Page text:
Are Designer Babies Possible?

By Temma Ehrenfeld @temmaehrenfeld
July 27, 2023
Are Designer Babies Possible?

Choosing the genetic traits of your baby is not a viable science at the moment, and the possibility raises many ethical questions. Here's what you should know.

To some people, the idea of “designer babies” is troublesome. They might believe that tinkering with a fetus, embryo, or egg to produce traits you desire is a failure of nature and morality.

Others may see chances to improve the health outlook and desirable traits of their offspring.


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At the moment, no single authority is responsible for addressing the ethical questions that new medical technologies raise. The U.S. Food and Drug Administration investigates only the safety and efficacy of any technology.

American medical associations have begun debating the issues surrounding designer babies, but they disagree on issues such as parents using fertility techniques having the right to choose their future baby’s gender.

Most say that baby designing, if it comes, will occur incrementally and seem less strange in the future.

Rejecting potential babies — arguably a first step towards designing babies we want — is already common. Across much of the globe, parents screen fetuses and abort girls. Canada, Germany, and the United Kingdom ban sex-selection. In the United States, abortions are generally illegal or harder to get.

In Indiana, for example, a law prohibits abortions sought because of “race, color, national origin, ancestry, sex, or diagnosis or potential diagnosis of the fetus having Down syndrome or any other disability.” Doctors who perform them can be sanctioned by Indiana’s medical boards and held liable in a lawsuit.

What if you’re choosing which embryo you implant? Parents who use in vitro fertilization (IVF) can screen embryos for diseases linked to a single gene like cystic fibrosis — a process known as pre-implantation genetic diagnosis — and learn their gender.

Some companies offer expanded testing to assess the risk for conditions linked to more than one gene, including schizophrenia. But skeptics say the science doesn’t live up to the promises. Research claims of discovering genes that predict schizophrenia and depression haven’t quite panned out. Most of the time, multiple thousands of genes contribute to the overall risk of a disease.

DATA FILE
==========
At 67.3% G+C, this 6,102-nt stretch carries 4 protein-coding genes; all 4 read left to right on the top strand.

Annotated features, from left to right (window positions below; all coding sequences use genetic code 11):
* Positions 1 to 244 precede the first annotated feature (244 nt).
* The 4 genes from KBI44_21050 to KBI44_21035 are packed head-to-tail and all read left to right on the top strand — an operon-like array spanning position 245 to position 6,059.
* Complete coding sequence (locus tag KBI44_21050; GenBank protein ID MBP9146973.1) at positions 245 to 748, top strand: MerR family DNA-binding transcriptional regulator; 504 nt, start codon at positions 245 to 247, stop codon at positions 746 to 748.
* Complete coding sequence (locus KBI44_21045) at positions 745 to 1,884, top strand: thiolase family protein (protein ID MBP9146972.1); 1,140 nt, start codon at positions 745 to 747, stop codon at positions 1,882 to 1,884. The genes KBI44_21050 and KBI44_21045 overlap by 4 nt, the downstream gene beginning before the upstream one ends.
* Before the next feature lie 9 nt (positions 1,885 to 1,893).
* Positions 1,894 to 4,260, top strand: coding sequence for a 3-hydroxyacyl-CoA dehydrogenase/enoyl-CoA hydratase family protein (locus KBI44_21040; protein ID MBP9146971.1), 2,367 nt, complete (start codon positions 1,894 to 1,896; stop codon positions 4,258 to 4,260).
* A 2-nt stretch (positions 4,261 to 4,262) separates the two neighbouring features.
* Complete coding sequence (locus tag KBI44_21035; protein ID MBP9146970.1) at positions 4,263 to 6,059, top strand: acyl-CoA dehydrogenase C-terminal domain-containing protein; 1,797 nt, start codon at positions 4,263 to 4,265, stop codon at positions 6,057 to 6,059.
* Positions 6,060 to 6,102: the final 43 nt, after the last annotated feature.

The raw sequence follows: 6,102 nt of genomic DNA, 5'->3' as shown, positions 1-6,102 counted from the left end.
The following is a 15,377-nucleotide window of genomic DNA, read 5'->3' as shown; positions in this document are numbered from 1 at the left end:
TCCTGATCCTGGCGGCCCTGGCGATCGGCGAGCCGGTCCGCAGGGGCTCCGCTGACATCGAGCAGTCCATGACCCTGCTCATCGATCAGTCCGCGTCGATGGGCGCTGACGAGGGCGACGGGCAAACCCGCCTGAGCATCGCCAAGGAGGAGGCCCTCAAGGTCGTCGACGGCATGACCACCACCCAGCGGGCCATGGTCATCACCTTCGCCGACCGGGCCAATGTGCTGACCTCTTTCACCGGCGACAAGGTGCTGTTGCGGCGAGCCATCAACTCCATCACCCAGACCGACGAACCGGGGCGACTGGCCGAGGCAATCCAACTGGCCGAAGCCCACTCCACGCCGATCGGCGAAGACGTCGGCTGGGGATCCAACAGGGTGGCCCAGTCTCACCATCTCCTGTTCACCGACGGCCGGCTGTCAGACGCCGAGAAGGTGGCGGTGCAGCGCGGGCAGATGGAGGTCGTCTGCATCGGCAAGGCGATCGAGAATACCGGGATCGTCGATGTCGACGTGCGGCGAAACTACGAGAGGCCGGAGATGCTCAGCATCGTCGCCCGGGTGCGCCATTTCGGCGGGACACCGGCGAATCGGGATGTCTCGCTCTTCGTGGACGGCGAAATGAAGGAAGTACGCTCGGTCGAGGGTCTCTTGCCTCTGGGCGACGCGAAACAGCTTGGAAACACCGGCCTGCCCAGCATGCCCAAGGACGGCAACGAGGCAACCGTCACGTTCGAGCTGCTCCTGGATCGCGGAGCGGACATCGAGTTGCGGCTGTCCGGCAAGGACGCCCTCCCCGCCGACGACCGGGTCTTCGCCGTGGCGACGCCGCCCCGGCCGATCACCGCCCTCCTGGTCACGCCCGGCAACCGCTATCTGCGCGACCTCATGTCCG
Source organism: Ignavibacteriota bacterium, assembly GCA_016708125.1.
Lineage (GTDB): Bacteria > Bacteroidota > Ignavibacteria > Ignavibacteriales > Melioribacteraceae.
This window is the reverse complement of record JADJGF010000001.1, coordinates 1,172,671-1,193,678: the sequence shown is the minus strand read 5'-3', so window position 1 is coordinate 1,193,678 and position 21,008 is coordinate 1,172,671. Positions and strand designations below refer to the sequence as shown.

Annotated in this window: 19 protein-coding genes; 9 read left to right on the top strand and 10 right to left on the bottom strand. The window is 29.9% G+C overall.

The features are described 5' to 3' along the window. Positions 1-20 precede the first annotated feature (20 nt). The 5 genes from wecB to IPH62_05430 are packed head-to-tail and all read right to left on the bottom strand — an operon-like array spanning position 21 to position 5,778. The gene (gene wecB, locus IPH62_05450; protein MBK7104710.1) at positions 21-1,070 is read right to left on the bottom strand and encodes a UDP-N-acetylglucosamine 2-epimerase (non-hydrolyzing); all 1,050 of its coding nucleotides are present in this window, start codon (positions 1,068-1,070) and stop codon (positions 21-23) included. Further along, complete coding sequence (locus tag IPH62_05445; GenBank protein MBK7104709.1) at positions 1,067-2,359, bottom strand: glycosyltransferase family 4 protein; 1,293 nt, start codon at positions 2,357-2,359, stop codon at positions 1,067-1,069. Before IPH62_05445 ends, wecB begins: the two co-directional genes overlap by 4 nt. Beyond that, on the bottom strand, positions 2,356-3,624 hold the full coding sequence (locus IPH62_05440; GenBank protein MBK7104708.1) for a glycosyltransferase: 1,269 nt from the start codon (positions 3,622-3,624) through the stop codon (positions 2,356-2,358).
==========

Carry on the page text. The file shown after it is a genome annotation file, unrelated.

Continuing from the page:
Genes may work as an interconnected network, which would make any human engineering even more challenging, says Stanford geneticist Jonathan Pritchard, PhD, who has published research on the complex origins of traits like height. Some parents might want a taller boy, if given the chance, but the science is not close to providing that option.

Imagine that you knew your egg contained flaws in the mitochondria, the energy-producers of a cell. Flaws can kill babies and children, or cause blindness or heart failure over time — although you may have no symptoms. Now imagine that you could bear a child who had your DNA but healthy mitochondria from a donor egg.

The technology to manipulate IVF to avoid certain diseases is further along, now helping to create babies with DNA from three people.

A handful of babies have already been born through a procedure along those lines, which is legal in the United Kingdom and Australia.

The technology called CRISPR (for clustered regularly interspaced short palindromic repeats) has caused a firestorm over the ethics of human gene editing. A kind of cellular scalper, CRISPR can cut out the gene mutations leading to HIV and sickle cell anemia.

Resistance is stiff. After a Chinese biophysicist announced that he had created the first gene-edited baby, a court sentenced him to three years in prison.

Yet, there’s little chance that you’ll be able to use something like CRISPR to promote attractive traits in designer babies anytime soon. One reason is that complex characteristics like modesty or intelligence aren’t likely to originate in only one gene, so scientists don’t know where to cut, even in theory.

Even if it was possible, Bonnie Steinbock, PhD, a philosopher emerita at the University at Albany, State University of New York, thinks the ethical questions have been overblown.

"I don't think there's anything wrong with the attempt to make our children smarter or kinder," she told the website Live Science. "If we did think that was wrong, we should give up parenting, and put them out on the street."

But gene-altering will continue to generate controversy, mainly negative. A large portion of the public remains suspicious of science, especially in relation to kids. Few parents admit they want to alter embryos genetically to develop designer babies.

As Canadian psychologist Steven Pinker put it in the forum “Can Genius Be Genetically Engineered?” — "Parents won't even feed their kids genetically modified applesauce."


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July 27, 2023

Reviewed By:  

Janet O’Dell, RN